[Python-Dev] Use QueryPerformanceCounter() for time.monotonic() and/or time.highres()?

Kristján Valur Jónsson kristjan at ccpgames.com
Tue Apr 3 11:44:53 CEST 2012

> -----Original Message-----
> From: gvanrossum at gmail.com [mailto:gvanrossum at gmail.com] On Behalf
> Of Guido van Rossum
> Sent: 2. apríl 2012 17:43
> To: Kristján Valur Jónsson
> Cc: Cameron Simpson; Python Dev
> Subject: Re: [Python-Dev] Use QueryPerformanceCounter() for
> time.monotonic() and/or time.highres()?
> You seem to have missed the episode where I explained that caching the last
> value in order to avoid going backwards doesn't work -- at least not if the
> cached value is internal to the API implementation.
Yes, and I can't find it by briefly searching my mail.  I haven't had the energy to follow every bit of this discussion because it has become completely insane.

Of course we cannot promise not moving backwards, since there is a 64 bit wraparound some years in the future.  Otherwise, evidence contradicts your claim.
Here's actual code from production:

BOOL WINAPI QueryPerformanceCounterCCP( LARGE_INTEGER* li )
	static LARGE_INTEGER last = {0};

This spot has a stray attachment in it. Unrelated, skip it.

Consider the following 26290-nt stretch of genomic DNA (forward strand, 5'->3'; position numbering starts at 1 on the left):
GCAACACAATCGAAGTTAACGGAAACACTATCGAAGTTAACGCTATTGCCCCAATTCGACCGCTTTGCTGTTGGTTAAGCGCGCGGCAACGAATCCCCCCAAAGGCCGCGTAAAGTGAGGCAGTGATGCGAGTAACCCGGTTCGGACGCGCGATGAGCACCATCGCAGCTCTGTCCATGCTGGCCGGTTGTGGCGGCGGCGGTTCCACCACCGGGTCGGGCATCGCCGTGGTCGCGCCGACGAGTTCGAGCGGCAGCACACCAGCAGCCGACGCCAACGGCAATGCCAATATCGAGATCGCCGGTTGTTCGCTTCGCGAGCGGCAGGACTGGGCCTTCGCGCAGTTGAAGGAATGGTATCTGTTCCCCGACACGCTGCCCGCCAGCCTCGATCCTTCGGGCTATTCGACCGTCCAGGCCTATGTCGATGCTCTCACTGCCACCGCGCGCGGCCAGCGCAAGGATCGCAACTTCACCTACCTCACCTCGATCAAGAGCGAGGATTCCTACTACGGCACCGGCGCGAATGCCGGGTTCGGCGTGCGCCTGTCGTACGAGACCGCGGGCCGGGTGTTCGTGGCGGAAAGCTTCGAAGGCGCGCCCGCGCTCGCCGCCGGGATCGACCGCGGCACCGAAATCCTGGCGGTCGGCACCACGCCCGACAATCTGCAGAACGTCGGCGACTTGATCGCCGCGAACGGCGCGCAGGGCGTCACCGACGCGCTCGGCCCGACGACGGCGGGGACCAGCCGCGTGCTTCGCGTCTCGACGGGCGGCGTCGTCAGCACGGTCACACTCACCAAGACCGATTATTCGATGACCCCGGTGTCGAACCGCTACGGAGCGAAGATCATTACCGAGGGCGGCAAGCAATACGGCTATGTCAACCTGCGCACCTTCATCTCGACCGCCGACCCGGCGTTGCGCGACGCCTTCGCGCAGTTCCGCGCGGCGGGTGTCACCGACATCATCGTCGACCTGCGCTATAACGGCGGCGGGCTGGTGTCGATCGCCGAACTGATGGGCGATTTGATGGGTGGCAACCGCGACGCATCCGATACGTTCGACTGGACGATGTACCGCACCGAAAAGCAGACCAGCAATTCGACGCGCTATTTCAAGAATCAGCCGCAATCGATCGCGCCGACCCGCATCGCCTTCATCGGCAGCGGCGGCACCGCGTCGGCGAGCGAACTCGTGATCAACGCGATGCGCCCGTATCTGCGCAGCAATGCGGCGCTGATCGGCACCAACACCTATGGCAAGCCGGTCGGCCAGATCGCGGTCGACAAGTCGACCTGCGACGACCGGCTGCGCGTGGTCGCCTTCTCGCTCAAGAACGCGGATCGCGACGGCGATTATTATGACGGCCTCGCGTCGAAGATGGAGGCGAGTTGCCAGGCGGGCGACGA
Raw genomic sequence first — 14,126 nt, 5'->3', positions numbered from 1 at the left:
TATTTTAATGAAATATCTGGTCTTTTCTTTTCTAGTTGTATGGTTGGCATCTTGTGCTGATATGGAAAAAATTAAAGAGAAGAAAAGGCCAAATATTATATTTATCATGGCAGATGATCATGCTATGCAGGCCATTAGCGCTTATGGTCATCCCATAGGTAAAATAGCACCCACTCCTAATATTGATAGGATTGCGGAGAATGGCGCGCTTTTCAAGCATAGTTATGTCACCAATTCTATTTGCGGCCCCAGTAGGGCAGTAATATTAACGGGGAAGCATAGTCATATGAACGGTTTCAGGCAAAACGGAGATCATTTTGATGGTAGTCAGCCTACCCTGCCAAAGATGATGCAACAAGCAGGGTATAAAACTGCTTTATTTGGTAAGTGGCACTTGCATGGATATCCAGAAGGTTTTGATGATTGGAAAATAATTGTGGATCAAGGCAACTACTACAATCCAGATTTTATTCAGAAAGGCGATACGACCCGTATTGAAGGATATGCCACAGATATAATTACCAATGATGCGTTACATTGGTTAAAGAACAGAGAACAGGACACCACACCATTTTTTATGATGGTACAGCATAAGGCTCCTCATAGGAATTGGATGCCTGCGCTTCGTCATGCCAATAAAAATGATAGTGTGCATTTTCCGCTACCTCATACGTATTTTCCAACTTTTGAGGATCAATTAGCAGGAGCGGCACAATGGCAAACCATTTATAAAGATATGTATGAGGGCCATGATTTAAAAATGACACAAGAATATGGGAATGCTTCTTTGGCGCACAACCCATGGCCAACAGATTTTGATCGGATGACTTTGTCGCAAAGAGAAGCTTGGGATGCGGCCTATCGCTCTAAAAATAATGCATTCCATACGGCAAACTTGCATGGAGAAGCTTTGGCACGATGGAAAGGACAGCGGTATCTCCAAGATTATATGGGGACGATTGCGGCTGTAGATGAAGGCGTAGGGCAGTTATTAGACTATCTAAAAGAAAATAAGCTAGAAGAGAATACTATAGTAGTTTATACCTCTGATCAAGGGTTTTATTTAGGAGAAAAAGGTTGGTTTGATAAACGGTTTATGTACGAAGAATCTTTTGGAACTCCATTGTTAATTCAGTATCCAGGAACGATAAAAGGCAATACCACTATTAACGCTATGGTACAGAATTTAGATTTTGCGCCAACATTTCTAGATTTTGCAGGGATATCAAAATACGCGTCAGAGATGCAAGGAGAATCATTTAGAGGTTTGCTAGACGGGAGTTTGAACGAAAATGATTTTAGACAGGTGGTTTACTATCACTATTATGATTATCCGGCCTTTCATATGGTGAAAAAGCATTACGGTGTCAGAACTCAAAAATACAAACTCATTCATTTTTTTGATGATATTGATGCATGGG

BOOL ok = QueryPerformanceCounter(li);
	if( !ok )
		return FALSE;

	if( li->QuadPart > last.QuadPart )
		last = *li;
		*li = last;
	return TRUE;

This has been running for many years on an incredible array of hardware and operating systems.  However, we mostly don't do this caching anymore, this code is a rudiment.  In all other places, a straight QPC is good enough for our purposes.  Even negative delta values of time are usually  harmless on the application level.  A curiosity, but harmless.  I am offering empirical evidence here from hundreds of thousands of computers over six years: For timing and benchmarking, QPC is good enough, and will only be as precise as the hardware and operating system permits, which in practice is good enough.

Which is why am flabbergasted by all of this bikeshedding.  My original submission (http://bugs.python.org/issue10278) Is merely a suggestion to provide a standardised clock function, useful for measuring the delta-t to the best abilities of the platform.  This is incredibly useful in many areas and necessary because time.clock() currently means different things on different operating systems.
There is no need to try to overspecify this to become something which it never can be.  If someone wants a real time clock with no time slew to control a radio telescope, he better write his own interface to an atomic clock.  What he definitely shouldn't be doing is using a built in timer on an old computer with an old operating system.

Also, since you objected to the original suggestion of time.wallclock(), here is the definition from Wikipedia:  http://en.wikipedia.org/wiki/Wall_clock_time . I actually never read this before, but it agrees with my original definition of relative passage of time in the real world.  I got the term myself from using profiling tools, which measure program execution in cpu time or wallclock time.


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